Apple's annual extravaganza is just around the corner. As my next column rolls around, we know all the secrets Apple has been doing for the past year. (Well, many of these secrets, anyway.) The only real question is whether Apple's executives should go with unhealthy or hidden shirts? The tension is palpabel .
The main theme of the Worldwide Developers Conference is always a great height for the following Apple communities: wishes are met, hopes are dashed, and things look like we never come – and yet, in retrospect, seem obvious.
Everyone has their own list of things they want or expect to see. So, when we look ahead a few days, there is an overview of those things I want to look to hear about Tim Cook and his motley crew taking the scene just a few days from now.
Marzipanning for gold
Make no mistake about it: The Marcipan code name allegedly given to the collection of technologies that allows iOS apps to run on Macs is the star of the show. Not because it is the most exciting or most impressive announcement that Apple is likely to make, but because it is the most important one.
The current marzipan apps on the Mac are little more than proof of the concept. This year we find out if this process gives not only viable apps, but good ones them. There is at least one main brand in Apple's favor here: The company has undergone much transitions on Mac, from Motorola processors to PowerPC, from classic Mac OS to Mac OS X, and from PowerPC to Intel. Along the way, it is learned how these transitions become as smooth and non-disruptive as possible for the users. There is probably no technological company out there with more experience in the transition department, so the company can hopefully exploit that expertise to go beyond smooth and even seamless.
This transition can also hint at future future developments. Could the ARM Macs be in the store? What about Macs with touch interfaces? Although Apple does not advertise these on the keynote, eagle-eyed developers will no doubt crack in the new code available, and if there are any clues to find there, I wouldn't bet they were ferreted out.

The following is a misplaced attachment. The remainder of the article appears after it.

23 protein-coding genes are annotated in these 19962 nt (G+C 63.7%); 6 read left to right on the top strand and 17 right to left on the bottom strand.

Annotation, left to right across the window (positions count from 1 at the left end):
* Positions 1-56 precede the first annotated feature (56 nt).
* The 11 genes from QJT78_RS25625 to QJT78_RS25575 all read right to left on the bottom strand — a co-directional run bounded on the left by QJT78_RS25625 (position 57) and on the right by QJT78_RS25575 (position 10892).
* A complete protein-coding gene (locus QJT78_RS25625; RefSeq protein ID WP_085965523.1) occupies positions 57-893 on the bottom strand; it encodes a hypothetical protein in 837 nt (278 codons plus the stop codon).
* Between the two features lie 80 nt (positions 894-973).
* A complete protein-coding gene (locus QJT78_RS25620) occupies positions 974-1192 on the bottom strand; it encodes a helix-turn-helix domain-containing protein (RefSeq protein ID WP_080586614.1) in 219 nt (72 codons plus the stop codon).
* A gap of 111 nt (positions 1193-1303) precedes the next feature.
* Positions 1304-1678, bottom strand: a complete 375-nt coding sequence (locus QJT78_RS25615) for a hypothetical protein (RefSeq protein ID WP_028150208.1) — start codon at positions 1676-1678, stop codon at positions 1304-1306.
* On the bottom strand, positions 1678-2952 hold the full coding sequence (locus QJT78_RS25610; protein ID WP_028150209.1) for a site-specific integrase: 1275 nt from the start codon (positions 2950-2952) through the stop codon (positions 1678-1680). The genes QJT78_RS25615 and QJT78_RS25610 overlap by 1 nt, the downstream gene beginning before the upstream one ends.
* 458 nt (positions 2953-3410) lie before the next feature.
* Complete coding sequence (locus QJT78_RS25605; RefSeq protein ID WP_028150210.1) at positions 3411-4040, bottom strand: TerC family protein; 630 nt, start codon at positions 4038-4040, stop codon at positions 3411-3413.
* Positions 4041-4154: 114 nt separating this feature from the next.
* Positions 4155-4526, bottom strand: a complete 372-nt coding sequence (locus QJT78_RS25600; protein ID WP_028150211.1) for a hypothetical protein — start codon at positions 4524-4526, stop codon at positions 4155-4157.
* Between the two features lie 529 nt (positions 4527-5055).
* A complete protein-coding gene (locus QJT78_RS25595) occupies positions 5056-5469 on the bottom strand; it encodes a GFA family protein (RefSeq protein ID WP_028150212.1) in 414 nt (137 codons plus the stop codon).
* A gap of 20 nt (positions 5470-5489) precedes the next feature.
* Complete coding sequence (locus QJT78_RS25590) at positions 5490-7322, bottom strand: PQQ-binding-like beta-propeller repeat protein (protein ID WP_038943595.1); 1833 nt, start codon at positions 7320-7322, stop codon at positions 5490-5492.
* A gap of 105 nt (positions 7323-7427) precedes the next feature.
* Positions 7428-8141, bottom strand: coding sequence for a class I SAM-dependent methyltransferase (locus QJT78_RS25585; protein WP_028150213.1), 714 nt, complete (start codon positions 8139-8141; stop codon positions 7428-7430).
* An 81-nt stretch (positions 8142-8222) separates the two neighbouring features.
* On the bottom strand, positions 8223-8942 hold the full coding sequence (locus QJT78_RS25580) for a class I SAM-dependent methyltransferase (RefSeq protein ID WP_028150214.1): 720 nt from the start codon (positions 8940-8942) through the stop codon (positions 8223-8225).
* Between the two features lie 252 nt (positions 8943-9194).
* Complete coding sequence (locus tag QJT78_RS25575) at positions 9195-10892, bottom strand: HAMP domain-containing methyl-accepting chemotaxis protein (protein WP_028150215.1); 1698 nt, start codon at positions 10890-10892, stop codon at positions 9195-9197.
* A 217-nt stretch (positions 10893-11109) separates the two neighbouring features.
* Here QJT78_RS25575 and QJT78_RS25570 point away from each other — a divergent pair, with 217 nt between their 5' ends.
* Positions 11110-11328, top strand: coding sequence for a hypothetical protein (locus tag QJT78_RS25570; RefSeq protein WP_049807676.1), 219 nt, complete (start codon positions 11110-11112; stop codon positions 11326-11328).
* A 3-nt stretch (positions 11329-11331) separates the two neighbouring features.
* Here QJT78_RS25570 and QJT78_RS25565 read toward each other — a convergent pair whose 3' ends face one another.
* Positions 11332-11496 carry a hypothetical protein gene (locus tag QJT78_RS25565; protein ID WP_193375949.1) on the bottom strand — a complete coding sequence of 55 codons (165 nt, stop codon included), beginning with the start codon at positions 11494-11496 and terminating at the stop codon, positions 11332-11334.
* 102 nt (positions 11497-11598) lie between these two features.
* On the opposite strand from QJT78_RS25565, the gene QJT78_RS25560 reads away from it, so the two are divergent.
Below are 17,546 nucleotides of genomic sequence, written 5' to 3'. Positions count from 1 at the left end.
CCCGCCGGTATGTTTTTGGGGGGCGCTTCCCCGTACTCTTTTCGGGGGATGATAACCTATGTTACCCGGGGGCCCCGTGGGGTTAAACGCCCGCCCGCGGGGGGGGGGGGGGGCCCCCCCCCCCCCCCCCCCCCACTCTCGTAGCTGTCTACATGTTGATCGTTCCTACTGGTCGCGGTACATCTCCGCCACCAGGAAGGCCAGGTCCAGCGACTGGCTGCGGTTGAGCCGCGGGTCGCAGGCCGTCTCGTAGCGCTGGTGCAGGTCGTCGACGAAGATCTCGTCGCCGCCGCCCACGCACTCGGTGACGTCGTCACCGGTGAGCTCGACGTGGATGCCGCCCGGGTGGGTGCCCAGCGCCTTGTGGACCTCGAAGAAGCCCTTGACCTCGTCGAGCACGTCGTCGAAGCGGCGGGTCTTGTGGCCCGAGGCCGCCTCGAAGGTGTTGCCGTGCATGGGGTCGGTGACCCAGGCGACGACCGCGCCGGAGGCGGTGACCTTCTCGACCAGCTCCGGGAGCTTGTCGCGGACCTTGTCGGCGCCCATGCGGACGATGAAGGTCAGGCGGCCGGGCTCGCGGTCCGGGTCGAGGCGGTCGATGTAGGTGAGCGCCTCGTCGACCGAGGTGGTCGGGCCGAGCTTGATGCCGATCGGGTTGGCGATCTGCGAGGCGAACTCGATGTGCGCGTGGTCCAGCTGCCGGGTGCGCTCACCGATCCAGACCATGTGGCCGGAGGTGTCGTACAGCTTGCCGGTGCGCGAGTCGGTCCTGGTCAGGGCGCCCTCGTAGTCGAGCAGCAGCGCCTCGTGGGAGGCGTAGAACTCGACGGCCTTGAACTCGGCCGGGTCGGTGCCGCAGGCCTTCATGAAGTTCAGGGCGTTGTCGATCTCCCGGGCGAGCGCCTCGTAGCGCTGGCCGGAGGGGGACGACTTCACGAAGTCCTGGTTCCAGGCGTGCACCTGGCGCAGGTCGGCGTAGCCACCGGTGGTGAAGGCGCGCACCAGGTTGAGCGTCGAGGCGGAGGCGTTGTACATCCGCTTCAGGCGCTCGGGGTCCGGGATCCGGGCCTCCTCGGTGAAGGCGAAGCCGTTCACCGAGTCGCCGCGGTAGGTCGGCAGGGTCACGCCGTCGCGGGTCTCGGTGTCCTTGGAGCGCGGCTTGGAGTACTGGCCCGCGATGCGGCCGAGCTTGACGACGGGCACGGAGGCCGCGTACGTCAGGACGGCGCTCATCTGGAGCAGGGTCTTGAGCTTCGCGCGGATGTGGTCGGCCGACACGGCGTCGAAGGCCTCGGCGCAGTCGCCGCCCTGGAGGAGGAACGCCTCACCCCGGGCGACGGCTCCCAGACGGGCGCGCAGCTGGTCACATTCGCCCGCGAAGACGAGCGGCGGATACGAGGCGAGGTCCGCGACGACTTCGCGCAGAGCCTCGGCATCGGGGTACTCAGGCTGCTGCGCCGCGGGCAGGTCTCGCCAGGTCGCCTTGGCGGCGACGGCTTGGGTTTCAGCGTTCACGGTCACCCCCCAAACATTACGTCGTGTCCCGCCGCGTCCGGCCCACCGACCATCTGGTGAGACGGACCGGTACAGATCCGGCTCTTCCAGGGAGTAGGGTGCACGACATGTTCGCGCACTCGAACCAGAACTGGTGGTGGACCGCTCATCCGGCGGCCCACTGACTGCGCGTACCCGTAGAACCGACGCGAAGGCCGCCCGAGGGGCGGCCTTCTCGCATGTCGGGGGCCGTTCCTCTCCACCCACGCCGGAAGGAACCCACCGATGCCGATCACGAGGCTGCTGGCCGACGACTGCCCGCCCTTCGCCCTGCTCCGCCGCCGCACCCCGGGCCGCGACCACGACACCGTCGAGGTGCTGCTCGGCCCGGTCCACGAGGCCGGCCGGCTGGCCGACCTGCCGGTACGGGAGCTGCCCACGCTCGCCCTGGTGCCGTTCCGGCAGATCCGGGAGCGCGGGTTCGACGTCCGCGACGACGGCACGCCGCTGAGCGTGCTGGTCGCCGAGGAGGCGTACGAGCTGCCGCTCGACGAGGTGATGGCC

Mac Pro is not likely to be one of Apple's best-selling computers, but if it's one place, it's probably a warm reception, it's this gigantic collection of Mac and iOS developers. They've been waiting for the modular professional desktop since Apple first bothered it back in April 2017, and this looks like the right place for the company to show it for the first time.
Much depends on this Mac Pro, especially after the much ballyhooed introduction of its predecessor back at WWDC 2013. But that Mac Pro proved to be not quite what pro users were looking for Unfortunately, given that they were the primary audience, and it eventually became irrelevant.
With two years of almost silent work on the project, Apple can definitely point to taking the time to make sure it gets this iteration of Mac Pro properly, but we don't know until the users get it, no matter if it succeeds. Given the company's recent release of high-end iMacs and iMac Pro, Apple seems to definitely invest in keeping pro users happy. But we have to wait until the drunk atmosphere of the announcement is cleared before we find out if a new Mac Pro is delivering.
iPadding it out
I might be most excited to see where Apple is ready to take iPad with the release of iOS 13. Last year was a fallow year for the tablet, and meanwhile there have definitely been places where iPad has begun pushing on the seams, as the power users push it up against its boundaries. The latest iPad hardware is truly remarkable, now it's time for Apple to deliver the most powerful software.
Rumors of revolutionized multitasking interfaces, a new home screen and other professional-oriented features have been rampant at the start of WWDC. But similar rumors have not taken place in recent years, so it remains to be seen exactly what type of year this is.
Finally, while "expecting the unexpected" is perhaps a cliché, with Apple, there is never a bad course action. The company is proud of secrecy, although it appears that more and more of its plans are making their way into the public arena before Apple announces them. But for all this, Cupertino still does a great job of playing their cards close to the west, so I wouldn't be shocked if there were any surprises left to make.